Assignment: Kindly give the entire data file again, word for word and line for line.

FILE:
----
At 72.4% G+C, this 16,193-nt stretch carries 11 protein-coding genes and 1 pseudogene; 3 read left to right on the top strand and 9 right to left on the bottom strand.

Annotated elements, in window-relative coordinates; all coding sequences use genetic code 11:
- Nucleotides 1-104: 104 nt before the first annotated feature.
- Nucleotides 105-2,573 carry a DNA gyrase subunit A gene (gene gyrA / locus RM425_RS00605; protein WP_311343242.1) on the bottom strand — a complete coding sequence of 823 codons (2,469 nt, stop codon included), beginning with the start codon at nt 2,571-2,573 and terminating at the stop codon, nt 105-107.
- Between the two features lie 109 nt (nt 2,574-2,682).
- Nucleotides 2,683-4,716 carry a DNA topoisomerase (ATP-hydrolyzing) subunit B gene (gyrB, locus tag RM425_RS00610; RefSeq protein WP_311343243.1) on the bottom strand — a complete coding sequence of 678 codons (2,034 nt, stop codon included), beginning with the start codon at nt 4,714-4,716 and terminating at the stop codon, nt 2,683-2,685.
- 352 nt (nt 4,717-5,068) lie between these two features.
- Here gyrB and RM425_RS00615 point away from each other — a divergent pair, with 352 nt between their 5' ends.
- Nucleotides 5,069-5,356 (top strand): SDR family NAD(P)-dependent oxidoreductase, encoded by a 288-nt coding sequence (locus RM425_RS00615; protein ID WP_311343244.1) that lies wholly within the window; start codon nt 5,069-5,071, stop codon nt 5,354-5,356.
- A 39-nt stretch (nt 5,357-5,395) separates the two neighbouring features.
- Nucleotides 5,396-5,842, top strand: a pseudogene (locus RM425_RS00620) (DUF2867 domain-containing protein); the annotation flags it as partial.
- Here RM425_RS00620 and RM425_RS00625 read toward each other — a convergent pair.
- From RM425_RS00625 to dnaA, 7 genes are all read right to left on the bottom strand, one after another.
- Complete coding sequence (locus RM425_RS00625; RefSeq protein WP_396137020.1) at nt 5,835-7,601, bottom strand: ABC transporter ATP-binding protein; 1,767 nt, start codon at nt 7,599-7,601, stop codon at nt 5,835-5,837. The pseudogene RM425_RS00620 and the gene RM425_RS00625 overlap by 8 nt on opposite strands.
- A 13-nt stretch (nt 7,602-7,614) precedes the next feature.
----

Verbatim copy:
At 72.4% G+C, this 16,193-nt stretch carries 11 protein-coding genes and 1 pseudogene; 3 read left to right on the top strand and 9 right to left on the bottom strand.

Annotated elements, in window-relative coordinates; all coding sequences use genetic code 11:
- Nucleotides 1-104: 104 nt before the first annotated feature.
- Nucleotides 105-2,573 carry a DNA gyrase subunit A gene (gene gyrA / locus RM425_RS00605; protein WP_311343242.1) on the bottom strand — a complete coding sequence of 823 codons (2,469 nt, stop codon included), beginning with the start codon at nt 2,571-2,573 and terminating at the stop codon, nt 105-107.
- Between the two features lie 109 nt (nt 2,574-2,682).
- Nucleotides 2,683-4,716 carry a DNA topoisomerase (ATP-hydrolyzing) subunit B gene (gyrB, locus tag RM425_RS00610; RefSeq protein WP_311343243.1) on the bottom strand — a complete coding sequence of 678 codons (2,034 nt, stop codon included), beginning with the start codon at nt 4,714-4,716 and terminating at the stop codon, nt 2,683-2,685.
- 352 nt (nt 4,717-5,068) lie between these two features.
- Here gyrB and RM425_RS00615 point away from each other — a divergent pair, with 352 nt between their 5' ends.
- Nucleotides 5,069-5,356 (top strand): SDR family NAD(P)-dependent oxidoreductase, encoded by a 288-nt coding sequence (locus RM425_RS00615; protein ID WP_311343244.1) that lies wholly within the window; start codon nt 5,069-5,071, stop codon nt 5,354-5,356.
- A 39-nt stretch (nt 5,357-5,395) separates the two neighbouring features.
- Nucleotides 5,396-5,842, top strand: a pseudogene (locus RM425_RS00620) (DUF2867 domain-containing protein); the annotation flags it as partial.
- Here RM425_RS00620 and RM425_RS00625 read toward each other — a convergent pair.
- From RM425_RS00625 to dnaA, 7 genes are all read right to left on the bottom strand, one after another.
- Complete coding sequence (locus RM425_RS00625; RefSeq protein WP_396137020.1) at nt 5,835-7,601, bottom strand: ABC transporter ATP-binding protein; 1,767 nt, start codon at nt 7,599-7,601, stop codon at nt 5,835-5,837. The pseudogene RM425_RS00620 and the gene RM425_RS00625 overlap by 8 nt on opposite strands.
- A 13-nt stretch (nt 7,602-7,614) precedes the next feature.